However that suggestion might be, several legends sprang up accounting for Long Meg as a victim of petrifaction. Another historian wrote in 1698 that the “sisters” of “Great Mag” solicited her to an unlawful love by enchantment, and were turned with her to stone. Further texts from the eighteenth century add little else to the story apart from the association with witches.
Besides the petrifaction legend, there was a tradition that these were “countless stones,” much like Stonehenge. It was also dangerous to interfere with the stones - if a piece were broken off Meg, she was said to bleed. When crews tried to blast the circle away in 1790, such a tempest arose that workmen fled in fear. Similar dangers are said to spring up at the desecration of barrows.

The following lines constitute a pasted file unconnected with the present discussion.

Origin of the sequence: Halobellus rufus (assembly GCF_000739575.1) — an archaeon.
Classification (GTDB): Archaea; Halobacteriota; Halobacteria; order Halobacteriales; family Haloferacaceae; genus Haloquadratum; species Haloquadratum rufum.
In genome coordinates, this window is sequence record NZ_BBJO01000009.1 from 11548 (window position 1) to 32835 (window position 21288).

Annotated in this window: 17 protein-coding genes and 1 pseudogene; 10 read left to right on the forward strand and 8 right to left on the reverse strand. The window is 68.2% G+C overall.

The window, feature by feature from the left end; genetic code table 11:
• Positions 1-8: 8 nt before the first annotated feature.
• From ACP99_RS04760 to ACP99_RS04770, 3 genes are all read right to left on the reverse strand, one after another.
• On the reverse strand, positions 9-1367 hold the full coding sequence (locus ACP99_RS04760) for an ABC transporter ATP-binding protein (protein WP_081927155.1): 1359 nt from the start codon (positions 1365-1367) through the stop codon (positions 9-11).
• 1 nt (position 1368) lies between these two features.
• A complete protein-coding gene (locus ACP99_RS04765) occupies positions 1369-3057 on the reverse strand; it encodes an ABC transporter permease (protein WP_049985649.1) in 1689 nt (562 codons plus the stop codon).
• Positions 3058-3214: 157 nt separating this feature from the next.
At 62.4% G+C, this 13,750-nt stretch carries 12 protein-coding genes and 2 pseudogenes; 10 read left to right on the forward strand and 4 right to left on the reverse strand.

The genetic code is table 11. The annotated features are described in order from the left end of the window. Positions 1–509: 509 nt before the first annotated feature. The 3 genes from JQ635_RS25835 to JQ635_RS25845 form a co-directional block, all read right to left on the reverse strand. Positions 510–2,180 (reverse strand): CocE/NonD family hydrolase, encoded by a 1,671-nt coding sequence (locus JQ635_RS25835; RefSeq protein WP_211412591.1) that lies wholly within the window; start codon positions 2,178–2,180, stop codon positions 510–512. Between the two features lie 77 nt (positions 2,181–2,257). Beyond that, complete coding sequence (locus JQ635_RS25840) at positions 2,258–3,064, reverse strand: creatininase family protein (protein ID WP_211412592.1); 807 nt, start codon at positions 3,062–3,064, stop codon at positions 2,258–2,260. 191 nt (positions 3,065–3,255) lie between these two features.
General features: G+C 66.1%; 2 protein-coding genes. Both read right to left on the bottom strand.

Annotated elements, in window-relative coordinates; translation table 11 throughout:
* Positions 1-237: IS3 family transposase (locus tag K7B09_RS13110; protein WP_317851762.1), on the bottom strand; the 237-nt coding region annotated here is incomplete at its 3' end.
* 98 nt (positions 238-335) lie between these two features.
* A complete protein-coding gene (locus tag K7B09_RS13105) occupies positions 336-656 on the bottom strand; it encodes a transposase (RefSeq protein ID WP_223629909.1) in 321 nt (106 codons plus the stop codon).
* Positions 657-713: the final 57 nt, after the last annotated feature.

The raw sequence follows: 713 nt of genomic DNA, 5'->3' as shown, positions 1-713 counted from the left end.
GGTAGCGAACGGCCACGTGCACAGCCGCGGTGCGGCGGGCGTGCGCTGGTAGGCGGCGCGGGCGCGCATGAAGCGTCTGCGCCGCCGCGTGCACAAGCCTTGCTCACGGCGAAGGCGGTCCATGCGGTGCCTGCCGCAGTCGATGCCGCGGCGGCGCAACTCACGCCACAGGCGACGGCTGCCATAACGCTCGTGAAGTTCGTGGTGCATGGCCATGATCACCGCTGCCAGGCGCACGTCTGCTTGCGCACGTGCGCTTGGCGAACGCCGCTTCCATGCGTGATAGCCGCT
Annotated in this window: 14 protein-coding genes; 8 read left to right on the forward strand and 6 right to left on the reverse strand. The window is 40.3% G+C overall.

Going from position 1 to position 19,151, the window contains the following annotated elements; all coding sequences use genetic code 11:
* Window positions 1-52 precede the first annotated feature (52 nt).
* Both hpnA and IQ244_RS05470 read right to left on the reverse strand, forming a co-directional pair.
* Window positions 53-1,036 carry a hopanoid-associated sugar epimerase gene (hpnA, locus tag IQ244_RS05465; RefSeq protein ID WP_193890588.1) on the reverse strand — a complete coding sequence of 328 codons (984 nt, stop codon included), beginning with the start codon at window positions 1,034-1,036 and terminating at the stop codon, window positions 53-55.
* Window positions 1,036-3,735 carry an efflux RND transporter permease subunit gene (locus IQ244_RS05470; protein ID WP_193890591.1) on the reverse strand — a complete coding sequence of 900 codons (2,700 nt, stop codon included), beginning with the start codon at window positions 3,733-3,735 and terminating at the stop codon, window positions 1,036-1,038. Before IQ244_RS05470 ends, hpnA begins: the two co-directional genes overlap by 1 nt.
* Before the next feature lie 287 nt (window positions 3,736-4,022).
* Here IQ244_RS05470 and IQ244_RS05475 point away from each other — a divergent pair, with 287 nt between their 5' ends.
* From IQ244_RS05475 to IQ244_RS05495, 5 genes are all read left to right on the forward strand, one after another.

A mythic king from the twelfth century, fabled to be the father of King Leir (Lear) and the founder of the city of Bath. Geoffrey of Monmouth records him as a “…very ingenious Man, taught Necromancy in his Kingdom, … til he attempted to fly to the upper Region of the Air with Wings he had prepared, and fell down upon the Temple of Apollo in the city of Trinovantum (London), where he was dashed to pieces.”
Geoffrey seems to not know another tradition concerning Bladud, that he was a leper who was cured of his disease by the medicinal mud in the hot springs at Bath. A tale no curiouser than his magical flight, but it draws a neat line from the Greco-Romantic fable of another great artificer, Daedalus. It sounds as if the Roman spa of Bath was so astonishing, the British tradition accounted for it as the work of a wizard, much like Stonehenge. It is worth noting, as well, that the Old English poem The Ruin, thought to be about Bath, describes it as “enta geweorc” - “the work of giants.”